I’m Marguerite Swope, designer and owner of Ivy Reed. I volunteered to write an article about my first wholesale show, and now I’ve got a second show under my belt, I really need to get this article written. The show this article covers is ACRE which took place in early May.
I backed into this business from many, many years of home sewing/knitting/quilting. With a background in academics (mathematics), that’s all the experience I brought to being a DE other than a belief that I can do anything. My husband says, “Give Marguerite an idea and get out of her way.” So true. I first started making clothing to sell on eBay because I noticed how well colorful plus-size tunic tops sold. I knew I could make some, so I did and they sold well. One thing led to another and I made a whole bunch and went to craft fairs.
As a fiber artist, my designs were well received at fairs and I started thinking about wholesale. Someone told me about the Buyers Market of American Craft, and I discovered they have a Visiting Artist Program. If designing and producing your own clothing under your direct supervision (ie not manufactured abroad which is a whole other venue) is what you do, I highly recommend BMAC’s Visiting Artist Program. Not only do you have some time to walk the show, they teach you all about what it means/involves to do wholesale. It’s a 3-day program and costs about $90. I signed up for the February 2007 show.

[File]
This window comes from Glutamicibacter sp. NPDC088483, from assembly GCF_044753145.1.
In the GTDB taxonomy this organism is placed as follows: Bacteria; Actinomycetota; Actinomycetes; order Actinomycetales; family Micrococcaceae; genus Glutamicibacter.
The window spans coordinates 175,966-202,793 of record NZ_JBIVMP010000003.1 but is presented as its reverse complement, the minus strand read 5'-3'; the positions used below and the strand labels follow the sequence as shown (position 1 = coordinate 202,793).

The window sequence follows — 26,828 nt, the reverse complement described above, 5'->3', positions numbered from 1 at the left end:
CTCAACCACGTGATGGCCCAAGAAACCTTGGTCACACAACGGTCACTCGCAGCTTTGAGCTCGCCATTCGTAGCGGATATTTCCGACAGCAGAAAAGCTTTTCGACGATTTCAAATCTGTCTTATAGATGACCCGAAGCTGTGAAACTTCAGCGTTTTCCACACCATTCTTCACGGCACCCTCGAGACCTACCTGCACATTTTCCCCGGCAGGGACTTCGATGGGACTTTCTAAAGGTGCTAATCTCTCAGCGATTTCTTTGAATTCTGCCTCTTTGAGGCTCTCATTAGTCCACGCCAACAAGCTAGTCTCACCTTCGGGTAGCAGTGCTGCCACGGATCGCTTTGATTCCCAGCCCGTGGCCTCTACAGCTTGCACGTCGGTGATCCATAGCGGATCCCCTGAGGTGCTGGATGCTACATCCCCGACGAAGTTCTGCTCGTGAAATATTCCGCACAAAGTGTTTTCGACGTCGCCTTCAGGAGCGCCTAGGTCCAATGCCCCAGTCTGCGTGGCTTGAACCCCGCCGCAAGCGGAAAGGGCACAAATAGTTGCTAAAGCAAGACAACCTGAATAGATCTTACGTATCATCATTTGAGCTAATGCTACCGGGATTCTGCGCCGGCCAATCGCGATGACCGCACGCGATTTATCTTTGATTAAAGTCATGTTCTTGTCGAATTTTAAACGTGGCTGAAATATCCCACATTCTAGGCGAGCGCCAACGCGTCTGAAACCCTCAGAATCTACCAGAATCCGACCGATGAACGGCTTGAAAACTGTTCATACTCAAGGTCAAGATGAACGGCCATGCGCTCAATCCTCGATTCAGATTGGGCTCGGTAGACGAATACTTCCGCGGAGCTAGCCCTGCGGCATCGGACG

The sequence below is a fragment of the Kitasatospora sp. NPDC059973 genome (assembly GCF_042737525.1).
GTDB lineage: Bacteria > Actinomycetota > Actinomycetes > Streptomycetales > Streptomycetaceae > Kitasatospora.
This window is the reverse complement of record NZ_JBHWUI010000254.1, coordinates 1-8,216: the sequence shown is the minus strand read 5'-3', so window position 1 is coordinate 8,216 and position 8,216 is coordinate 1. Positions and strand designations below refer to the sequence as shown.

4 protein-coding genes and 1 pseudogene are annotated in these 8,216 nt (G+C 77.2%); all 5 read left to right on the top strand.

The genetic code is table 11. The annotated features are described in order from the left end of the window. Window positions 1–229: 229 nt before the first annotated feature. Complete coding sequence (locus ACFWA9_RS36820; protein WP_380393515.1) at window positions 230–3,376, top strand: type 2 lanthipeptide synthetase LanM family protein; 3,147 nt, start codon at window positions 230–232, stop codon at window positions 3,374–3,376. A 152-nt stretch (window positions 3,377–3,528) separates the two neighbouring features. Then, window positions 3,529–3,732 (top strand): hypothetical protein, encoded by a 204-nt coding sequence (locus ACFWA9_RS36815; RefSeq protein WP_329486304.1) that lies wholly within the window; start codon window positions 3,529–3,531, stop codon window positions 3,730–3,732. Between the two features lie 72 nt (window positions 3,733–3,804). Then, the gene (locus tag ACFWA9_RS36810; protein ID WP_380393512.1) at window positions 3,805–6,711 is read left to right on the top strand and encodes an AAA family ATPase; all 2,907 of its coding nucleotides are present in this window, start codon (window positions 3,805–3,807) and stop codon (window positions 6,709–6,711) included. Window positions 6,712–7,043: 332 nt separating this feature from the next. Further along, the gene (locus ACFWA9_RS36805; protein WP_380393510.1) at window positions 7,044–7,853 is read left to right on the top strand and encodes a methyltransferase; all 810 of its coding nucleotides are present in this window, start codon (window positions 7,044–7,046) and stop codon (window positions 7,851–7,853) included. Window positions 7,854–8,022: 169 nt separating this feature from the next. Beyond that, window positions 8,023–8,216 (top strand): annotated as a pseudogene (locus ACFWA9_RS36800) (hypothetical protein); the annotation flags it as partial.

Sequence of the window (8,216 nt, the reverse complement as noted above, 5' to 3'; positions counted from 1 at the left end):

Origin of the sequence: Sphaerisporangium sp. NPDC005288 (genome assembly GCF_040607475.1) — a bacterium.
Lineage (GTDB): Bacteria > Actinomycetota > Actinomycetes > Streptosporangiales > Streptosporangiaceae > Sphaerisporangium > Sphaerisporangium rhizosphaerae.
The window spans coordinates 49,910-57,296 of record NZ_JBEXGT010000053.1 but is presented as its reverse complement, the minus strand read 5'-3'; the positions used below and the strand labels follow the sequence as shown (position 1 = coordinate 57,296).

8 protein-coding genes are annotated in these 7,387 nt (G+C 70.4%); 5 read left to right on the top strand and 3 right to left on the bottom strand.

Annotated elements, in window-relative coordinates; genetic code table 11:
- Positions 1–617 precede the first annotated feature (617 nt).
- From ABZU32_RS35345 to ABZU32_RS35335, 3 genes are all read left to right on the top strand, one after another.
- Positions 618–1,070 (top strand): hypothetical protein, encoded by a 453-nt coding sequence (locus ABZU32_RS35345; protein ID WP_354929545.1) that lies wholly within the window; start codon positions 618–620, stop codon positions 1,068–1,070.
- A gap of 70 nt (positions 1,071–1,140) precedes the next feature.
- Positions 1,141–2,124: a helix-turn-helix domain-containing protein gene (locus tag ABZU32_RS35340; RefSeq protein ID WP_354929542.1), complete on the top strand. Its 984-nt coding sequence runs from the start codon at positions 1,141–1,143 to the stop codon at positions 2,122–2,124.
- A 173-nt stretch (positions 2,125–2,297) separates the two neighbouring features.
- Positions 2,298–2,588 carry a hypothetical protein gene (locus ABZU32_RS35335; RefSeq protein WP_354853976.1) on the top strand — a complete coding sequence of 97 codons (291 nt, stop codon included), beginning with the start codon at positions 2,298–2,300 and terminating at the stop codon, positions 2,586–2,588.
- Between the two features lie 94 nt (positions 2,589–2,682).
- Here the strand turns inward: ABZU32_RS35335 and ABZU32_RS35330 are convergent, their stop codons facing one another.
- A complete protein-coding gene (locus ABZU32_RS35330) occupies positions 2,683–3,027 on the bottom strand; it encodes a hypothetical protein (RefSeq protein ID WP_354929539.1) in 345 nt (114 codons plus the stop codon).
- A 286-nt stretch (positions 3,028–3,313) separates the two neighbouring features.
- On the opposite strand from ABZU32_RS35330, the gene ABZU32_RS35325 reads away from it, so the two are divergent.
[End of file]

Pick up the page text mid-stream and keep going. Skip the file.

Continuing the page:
Then —a sort of lucky thing happened— I broke my hand in late January and was forced away from sewing and spent time on the internet. That’s when I discovered Kathleen and her book. I was trying to figure out how to actually make clothing for wholesale and her book was so glowingly recommended on Amazon that I had to buy it. It was only then that I discovered I was a clothing manufacturer.
Her book left me a bit overwhelmed as I realized how much I needed to learn. But, I was sitting around with a broken hand, so I worked on line sheets, style numbers, learned more about hang tags, RN numbers, about what retailers want, etc. I must admit I skipped the parts about pattern makers, grading, markers because I just couldn’t make sense of them. Now I understand it better (after reading, re-reading, and reading on the blog), and maybe in the future I might branch out that way.
I also found wholesalecrafts.com while my hand was broken and discovered they had a wholesale show coming up in early May, ACRE, with an “emerging artist” category. How perfect since the BMAC program was in February. Being an emerging artist meant booth space was half-price (and half-size, 5 x 10). It also meant a year on wholesalecrafts.com for free! The cost of the booth was around $800 as I recall.